When the Farro brothers — guitarist Josh and drummer Zac — left Paramore in 2010, there were serious doubts on the band’s future. The band held it down and wrote an awesome album with their highest-charting single to date, but the Paramore die-hards remember what a blow losing the Farros felt like then.
Josh Farro’s songwriting chops have been on display since Paramore formed. He co-wrote hits like “Misery Business” and “Ignorance” with Hayley Williams, but of course, the frontwoman was most responsible for bringing them to life onstage. That’s what the elder Farro brother spent the past five years working on.
Billboard is excited to premiere “Cliffs,” the brand-new single from Josh.
So yeah, that part about him being a good songwriter? “Cliffs” leaves nothing to chance, a technicolor panorama of a pop-rock song that leaves us wondering why he’d ever wait this long. His vocals sound a little like the Early November’s Ace Enders, a little like Owl City’s Adam Young; he’s earnest, he’s passionate, and he’s got the timbre to swim through the lush soundscapes he’s built himself.
But about taking so long — fortunately, Josh Farro filled us in on what life has brought him since the Paramore split.
So — in a nutshell — take me through your journey from leaving Paramore to where you’re at today.
My brother and I left and I was pretty adamant about not being in a band again. But sure enough, in a few months I was playing music with some friends. My brother later on joined [Novel American] — if you even want to call it a band; we never even played a show. It was fun, we were writing, but we couldn’t seem to get past a certain point with some of the members. It wasn’t gelling… Eventually it fizzled out.
One day I was like, “What am I doing? I want to make music. I want to make an album.” So I just did it myself. Zac had his project going on and he was busy with that, so I did it on my own. I had some songs I’d co-written with some guys in the past, and I didn’t want them to go to waste. I took a few of those, wrote some of my own, and then co-wrote a few more. Next thing you knew, I had a full album written.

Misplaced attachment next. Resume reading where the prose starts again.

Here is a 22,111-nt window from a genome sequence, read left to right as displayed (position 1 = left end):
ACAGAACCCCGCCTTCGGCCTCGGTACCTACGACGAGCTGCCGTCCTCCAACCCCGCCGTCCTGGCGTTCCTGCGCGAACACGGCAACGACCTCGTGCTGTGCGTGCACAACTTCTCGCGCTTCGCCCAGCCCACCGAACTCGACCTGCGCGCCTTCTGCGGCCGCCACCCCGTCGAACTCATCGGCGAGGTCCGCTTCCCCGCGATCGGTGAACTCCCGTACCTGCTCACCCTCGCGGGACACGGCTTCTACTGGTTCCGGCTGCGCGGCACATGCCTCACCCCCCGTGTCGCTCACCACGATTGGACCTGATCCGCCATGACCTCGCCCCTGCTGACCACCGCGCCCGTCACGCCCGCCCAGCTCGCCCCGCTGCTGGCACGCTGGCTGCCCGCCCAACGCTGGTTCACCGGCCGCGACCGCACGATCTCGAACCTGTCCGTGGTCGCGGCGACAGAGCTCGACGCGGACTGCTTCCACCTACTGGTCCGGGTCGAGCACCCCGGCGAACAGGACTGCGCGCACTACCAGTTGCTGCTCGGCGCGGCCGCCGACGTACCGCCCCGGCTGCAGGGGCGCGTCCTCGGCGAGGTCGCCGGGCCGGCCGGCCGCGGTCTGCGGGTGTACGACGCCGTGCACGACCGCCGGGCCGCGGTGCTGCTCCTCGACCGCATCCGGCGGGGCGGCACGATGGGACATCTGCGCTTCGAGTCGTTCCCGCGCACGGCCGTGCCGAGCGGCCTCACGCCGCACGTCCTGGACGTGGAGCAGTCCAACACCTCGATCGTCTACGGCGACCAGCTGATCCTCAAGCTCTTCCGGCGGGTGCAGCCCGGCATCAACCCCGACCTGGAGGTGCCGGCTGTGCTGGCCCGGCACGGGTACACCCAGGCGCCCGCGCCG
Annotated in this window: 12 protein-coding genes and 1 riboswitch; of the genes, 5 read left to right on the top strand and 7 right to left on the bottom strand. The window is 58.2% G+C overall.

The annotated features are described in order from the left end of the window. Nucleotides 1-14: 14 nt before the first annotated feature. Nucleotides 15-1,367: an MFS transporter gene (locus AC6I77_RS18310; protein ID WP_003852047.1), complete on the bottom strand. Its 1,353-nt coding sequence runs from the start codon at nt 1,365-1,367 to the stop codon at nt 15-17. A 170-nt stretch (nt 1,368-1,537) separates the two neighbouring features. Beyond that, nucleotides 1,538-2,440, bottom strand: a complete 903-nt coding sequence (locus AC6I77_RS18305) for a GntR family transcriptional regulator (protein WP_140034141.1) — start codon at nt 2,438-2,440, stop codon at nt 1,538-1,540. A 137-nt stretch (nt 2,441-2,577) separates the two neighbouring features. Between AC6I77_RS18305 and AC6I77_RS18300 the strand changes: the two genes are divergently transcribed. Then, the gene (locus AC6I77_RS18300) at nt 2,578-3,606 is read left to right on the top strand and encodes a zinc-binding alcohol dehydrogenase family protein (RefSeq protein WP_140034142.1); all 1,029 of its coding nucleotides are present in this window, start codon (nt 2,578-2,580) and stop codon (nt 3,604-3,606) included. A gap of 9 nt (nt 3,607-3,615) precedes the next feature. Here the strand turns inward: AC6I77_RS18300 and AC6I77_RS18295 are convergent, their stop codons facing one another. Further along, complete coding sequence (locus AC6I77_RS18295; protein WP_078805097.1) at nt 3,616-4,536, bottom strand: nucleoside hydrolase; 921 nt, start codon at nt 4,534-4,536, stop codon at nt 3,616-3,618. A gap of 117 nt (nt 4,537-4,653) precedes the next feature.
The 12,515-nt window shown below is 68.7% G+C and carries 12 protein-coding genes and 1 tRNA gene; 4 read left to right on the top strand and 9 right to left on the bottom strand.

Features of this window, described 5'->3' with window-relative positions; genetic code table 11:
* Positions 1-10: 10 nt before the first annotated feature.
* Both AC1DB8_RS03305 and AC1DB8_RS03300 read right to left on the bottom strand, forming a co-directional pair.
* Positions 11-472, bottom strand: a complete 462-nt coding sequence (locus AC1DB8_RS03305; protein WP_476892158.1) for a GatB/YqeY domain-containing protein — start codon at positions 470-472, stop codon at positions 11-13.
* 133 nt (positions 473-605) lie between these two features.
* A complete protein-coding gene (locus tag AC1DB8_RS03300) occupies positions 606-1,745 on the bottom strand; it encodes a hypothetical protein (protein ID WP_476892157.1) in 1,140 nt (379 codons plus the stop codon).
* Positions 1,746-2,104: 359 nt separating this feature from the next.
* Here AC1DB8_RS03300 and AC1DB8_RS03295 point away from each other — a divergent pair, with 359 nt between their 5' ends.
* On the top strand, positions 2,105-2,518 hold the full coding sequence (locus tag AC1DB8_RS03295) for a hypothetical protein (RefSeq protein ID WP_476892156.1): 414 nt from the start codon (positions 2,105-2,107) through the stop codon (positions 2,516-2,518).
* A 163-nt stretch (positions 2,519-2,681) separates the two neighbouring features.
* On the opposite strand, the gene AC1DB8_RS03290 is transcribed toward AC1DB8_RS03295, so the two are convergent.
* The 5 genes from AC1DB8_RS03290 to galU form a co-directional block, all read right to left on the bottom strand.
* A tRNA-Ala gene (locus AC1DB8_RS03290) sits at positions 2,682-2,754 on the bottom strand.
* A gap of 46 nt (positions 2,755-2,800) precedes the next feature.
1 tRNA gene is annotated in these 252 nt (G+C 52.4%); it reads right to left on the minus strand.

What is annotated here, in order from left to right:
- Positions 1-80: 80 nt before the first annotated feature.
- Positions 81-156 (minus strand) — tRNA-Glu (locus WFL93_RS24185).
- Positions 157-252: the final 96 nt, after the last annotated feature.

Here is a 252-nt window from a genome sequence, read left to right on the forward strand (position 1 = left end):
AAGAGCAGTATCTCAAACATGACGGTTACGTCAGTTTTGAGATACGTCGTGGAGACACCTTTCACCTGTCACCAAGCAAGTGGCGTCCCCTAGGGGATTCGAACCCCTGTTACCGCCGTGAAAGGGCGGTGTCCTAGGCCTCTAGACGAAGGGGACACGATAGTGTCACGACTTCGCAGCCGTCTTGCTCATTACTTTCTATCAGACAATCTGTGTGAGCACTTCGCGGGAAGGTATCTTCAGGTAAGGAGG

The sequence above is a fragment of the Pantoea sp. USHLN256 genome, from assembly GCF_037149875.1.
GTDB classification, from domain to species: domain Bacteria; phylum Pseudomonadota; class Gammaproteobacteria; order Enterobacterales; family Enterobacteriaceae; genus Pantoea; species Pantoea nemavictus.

I started to do the album with an engineer friend of mine, but I really wanted to do it with a producer. I was randomly introduced to Jacquire King. He was onboard, and next thing you know, we’re doing pre-production [in 2014]… I signed on with new management and once I had the album done with Jacquire, we started strategizing. We decided it was missing a few strong — I guess you could call them singles. I started writing again and I was really pleased with what I came up with. One of those songs was “Cliffs.”
Who are you singing to in the lyrics of “Cliffs”?
Honestly, I’m really singing to myself. I really didn’t want to sing at first. It was an uphill battle for me, because I’d never really enjoyed singing up until a couple years ago. Guitar had been my main thing, but friends would be like, “Your voice is great; you need to sing.” It’s actually been like that most of my life. At first I thought it was like, “You’re my friends; you wouldn’t tell me otherwise.” … I figured if producers like Jacquire King are saying your voice is great, there must be something there.
Some people are born and can just sing like Michael Jackson. I’m not one of them… Because I ran from it for so long, it’s taken a little more work than I anticipated. I started playing guitar when I was 12, so now it’s like second nature to me. If I’d been singing from that age, I’m sure I’d be a whole lot better. But through the recording process, I think my voice has gotten better and better, and I’m at a point where I really enjoy singing.
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Will Zac be playing with you live? And he plays on the album, right?
No, he’s not. But yes, he’s on the majority of the album.
Of the Paramore songs you co-wrote, will you be performing any live?
Probably not. I’ve been asked that, but for me, this is like starting over. Paramore was a totally different season and I appreciate it and I’m really thankful for it.
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Are you still close with people from those days or have you moved on?
I don’t really talk to that many people, actually. We didn’t end on the best terms, but everything is cool now. It’s taken a lot of time. It’s like an ex-girlfriend or ex-boyfriend. My ex-girlfriends from high school, I don’t still hang out with them. It’s pretty rare that you’re like, “Oh, we’re still great friends.” Usually when you have a breakup, you part ways, although I wish it wasn’t like that. I strongly believe there will be a day where we’re sitting back and laughing about the past and everything. It just takes some time to heal from a breakup like that. I can definitely say from my end, there’s no hard feelings and I feel like that’s a mutual feeling from both sides.